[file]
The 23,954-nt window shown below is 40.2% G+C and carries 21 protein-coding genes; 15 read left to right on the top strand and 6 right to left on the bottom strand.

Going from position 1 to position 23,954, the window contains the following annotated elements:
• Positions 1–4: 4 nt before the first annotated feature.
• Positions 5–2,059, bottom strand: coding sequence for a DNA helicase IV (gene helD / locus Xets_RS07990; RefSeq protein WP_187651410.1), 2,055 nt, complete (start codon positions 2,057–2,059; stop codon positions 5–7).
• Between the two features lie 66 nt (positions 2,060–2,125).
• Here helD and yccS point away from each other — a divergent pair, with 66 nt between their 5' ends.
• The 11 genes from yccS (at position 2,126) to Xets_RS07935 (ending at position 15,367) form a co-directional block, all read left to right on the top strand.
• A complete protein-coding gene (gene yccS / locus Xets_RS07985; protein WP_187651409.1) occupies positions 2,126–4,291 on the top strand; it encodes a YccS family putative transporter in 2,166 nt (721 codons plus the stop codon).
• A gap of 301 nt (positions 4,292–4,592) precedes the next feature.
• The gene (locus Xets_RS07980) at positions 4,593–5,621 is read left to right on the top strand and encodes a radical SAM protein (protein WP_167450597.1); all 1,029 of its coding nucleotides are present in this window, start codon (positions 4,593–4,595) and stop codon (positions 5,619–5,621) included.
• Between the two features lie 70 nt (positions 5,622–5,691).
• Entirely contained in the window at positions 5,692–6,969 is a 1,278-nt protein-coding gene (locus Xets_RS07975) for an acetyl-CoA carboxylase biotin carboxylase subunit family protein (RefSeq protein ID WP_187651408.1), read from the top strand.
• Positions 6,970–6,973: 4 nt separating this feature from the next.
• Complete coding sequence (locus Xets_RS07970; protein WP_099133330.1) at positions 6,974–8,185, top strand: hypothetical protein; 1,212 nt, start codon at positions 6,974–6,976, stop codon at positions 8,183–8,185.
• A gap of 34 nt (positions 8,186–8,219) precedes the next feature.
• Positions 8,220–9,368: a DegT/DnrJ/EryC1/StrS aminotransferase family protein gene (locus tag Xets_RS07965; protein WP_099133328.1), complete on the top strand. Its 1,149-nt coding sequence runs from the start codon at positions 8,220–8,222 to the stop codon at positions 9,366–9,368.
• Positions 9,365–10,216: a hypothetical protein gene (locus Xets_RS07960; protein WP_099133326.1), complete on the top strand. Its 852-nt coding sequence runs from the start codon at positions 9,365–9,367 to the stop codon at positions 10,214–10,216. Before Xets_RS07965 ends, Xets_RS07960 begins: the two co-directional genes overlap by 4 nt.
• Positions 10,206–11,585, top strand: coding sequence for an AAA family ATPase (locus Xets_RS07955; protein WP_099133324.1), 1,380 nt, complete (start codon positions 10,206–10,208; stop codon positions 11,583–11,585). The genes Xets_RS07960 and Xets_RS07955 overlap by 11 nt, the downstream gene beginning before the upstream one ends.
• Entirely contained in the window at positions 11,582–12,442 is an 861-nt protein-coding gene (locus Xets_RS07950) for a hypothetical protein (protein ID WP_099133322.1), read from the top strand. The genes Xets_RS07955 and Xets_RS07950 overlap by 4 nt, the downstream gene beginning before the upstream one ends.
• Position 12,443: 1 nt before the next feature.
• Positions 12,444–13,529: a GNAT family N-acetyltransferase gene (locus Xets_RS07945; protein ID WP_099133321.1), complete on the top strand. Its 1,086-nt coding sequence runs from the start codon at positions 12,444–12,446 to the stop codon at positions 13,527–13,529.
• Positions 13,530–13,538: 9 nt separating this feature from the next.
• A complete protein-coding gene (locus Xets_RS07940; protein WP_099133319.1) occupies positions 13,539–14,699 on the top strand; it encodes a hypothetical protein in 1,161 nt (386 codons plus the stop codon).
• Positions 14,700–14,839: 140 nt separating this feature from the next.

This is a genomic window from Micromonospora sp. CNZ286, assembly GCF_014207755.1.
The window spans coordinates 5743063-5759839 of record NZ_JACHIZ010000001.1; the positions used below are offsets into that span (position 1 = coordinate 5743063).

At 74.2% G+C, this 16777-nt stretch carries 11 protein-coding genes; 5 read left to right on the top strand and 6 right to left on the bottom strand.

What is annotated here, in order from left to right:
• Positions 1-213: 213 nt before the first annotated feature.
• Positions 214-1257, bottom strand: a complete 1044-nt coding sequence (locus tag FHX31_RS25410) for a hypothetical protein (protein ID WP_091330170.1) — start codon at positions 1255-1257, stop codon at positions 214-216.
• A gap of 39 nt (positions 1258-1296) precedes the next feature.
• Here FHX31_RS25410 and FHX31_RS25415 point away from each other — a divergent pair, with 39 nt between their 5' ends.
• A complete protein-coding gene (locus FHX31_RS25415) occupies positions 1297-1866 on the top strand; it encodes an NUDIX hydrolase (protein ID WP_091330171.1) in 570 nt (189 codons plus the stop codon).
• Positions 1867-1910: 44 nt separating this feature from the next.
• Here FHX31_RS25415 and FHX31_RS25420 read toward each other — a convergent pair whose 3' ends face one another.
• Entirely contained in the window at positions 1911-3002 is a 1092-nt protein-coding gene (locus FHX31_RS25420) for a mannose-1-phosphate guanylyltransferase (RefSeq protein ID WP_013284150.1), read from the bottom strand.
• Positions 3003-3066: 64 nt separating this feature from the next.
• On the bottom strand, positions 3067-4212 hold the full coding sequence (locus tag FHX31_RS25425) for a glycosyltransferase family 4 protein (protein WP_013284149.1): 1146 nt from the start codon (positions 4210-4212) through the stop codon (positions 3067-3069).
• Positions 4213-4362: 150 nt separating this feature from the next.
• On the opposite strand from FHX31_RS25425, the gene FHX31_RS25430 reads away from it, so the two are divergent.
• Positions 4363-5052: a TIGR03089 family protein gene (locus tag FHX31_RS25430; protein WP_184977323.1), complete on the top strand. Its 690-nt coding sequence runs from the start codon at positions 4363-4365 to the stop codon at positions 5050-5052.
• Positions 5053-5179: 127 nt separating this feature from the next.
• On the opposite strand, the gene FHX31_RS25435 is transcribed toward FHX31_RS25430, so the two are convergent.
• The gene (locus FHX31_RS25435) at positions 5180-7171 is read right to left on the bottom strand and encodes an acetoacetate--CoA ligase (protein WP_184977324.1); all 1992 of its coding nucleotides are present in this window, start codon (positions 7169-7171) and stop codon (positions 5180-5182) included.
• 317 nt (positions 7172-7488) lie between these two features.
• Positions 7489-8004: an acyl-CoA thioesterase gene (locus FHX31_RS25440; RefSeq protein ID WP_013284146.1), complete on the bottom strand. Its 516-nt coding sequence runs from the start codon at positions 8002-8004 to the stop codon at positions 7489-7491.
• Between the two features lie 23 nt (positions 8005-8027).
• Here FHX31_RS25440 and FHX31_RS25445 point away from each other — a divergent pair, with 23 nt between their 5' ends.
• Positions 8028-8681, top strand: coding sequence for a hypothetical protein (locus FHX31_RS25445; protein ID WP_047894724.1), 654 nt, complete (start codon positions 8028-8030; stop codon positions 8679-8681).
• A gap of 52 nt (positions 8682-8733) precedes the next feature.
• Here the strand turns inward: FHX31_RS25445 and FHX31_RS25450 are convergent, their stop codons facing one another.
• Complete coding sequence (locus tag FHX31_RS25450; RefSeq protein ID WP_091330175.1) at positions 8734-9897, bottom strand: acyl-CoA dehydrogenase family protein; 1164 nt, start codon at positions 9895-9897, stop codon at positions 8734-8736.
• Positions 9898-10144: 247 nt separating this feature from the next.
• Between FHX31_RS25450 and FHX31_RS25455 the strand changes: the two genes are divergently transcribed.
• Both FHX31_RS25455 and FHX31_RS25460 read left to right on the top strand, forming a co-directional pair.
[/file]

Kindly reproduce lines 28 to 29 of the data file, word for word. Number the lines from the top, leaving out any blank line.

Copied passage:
What is annotated here, in order from left to right:
• Positions 1-213: 213 nt before the first annotated feature.